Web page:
(A small write-up, written by my batchmates and I. Decided to post this here. Hope you enjoy reading it :D)
While we’ve been locked in our houses due to the COVID-19 pandemic and are wondering when life will be back to normal, we are reminded again and again that a tiny virus has brought our world to a stop. A minuscule entity, only visible under the strongest microscopes, that cannot even be considered a living thing has wreaked havoc across the globe! Yes, that’s right a virus is neither dead nor alive!
The general understanding is that there is no cure or vaccine against COVID-19 presently. People have been resorting to extraordinary measures like injecting disinfectant in their body or ‘eating dandelions of pH 22 because Coronavirus can’t survive at a high pH’. Such claims have been rampant in WhatsApp forwards and have resulted in numerous misconceptions about viruses. Let’s fight misinformation with information. Let’s start by knowing about viruses.
What are viruses?
The best way to describe viruses would be as ‘acellular, submicroscopic infectious agents that cannot reproduce on their own’. They are so tiny that we require special microscopes to view them – just like how we build special telescopes to look at distant galaxies and black holes. They have once been the ‘black holes’ of biology, being rendered white with time. They are a popular topic of research.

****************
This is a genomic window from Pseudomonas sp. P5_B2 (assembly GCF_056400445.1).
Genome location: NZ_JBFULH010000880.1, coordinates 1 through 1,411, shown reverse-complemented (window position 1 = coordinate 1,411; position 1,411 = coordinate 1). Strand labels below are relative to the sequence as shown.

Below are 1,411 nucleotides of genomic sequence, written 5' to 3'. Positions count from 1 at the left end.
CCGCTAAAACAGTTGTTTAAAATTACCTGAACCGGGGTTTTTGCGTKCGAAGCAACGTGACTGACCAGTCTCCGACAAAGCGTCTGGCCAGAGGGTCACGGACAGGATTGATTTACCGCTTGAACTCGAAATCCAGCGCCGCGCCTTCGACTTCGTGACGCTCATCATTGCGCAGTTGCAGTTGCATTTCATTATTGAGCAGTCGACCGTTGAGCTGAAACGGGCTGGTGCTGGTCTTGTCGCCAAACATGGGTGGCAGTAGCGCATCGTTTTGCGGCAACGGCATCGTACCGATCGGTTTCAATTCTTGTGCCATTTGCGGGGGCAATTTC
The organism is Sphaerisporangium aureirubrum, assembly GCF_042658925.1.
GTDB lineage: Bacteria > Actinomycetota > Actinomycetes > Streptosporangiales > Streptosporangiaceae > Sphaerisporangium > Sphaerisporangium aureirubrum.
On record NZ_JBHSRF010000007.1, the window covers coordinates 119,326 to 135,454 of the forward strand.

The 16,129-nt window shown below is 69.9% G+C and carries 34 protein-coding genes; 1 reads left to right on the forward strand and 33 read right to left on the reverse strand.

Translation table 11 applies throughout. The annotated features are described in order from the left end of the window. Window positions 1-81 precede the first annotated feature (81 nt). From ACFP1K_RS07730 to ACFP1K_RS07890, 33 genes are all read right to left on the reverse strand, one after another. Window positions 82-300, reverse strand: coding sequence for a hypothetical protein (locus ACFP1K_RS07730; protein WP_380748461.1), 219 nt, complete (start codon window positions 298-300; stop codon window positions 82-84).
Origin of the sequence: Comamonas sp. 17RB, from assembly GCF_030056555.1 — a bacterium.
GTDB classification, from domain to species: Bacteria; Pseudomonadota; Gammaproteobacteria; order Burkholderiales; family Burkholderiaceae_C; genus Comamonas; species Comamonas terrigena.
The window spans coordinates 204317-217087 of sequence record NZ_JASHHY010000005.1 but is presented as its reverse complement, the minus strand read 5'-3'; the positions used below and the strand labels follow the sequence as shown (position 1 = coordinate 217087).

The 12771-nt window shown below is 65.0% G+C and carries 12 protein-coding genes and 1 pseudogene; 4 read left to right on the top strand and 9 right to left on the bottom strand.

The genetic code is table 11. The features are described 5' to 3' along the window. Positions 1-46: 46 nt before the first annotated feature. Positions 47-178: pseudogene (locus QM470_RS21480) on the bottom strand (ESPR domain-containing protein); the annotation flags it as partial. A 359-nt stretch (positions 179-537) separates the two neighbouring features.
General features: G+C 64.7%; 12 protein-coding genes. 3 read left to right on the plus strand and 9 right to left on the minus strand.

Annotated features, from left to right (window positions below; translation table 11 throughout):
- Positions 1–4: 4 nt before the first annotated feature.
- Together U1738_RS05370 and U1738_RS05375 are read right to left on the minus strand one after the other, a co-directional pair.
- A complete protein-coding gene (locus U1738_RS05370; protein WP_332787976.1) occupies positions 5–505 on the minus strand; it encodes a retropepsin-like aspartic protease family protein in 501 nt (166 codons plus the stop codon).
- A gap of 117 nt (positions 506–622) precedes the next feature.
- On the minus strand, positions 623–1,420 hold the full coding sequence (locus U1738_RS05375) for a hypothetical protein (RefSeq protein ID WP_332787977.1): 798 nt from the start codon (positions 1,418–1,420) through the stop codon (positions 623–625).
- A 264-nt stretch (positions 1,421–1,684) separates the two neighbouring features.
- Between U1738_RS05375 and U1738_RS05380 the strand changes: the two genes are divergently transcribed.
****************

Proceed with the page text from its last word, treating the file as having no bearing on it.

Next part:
To understand what ‘acellular’ is, we must take a look at what ‘cellular’ means. All life forms including plants, fungi, animals including us, and even bacteria are made up of cells – an independent, membrane-enclosed compartment with machinery to produce proteins (called ribosomes), an instruction manual for their production (genetic material aka DNA), and other lipid and sugar molecules. These molecules constantly react with each other; so a membrane encloses within itself tons of chemical reactions necessary to sustain life in the cell.
But take a virus, and you will see that these chemical reactions are absent. A virus may or may not have a membrane made up of lipids, but has a coat of proteins that surrounds either a DNA or RNA genome – the set of codes necessary to create them. Provide a cell with all essential nutrients, and you will see that it grows, makes copies of itself, increases its number, and at some point dies. Do the same with an intact virus and you will see no change – it remains as it is – inanimate. This particular aspect makes it difficult to even call viruses a lifeform or even put them along with other cellular life forms. Of course, some cellular life forms will not grow if you performed the same experiment on them. These are intracellular parasites, they need to exist inside other cells to live. But what makes viruses different from them, we will discuss shortly.
A cell while growing not only grows in size and divides – it creates exactly two copies of its DNA which each daughter cell takes away. A virus cannot do this by themselves. Similarly, a cell makes a copy of its DNA into RNA (aka ‘transcription’) and then ‘translates’ the RNA into strands of protein using the ribosome factories. A virus lacks ribosomes – it cannot make proteins on its own. Instead like a parasite, it makes copies of itself by cleverly hijacking a cell and making use of the cell’s machinery. Imagine it as a scenario where a gunman has entered your house, hands out a recipe to you, and makes you cook food for themself at gunpoint. Ultimately it kills off the cell.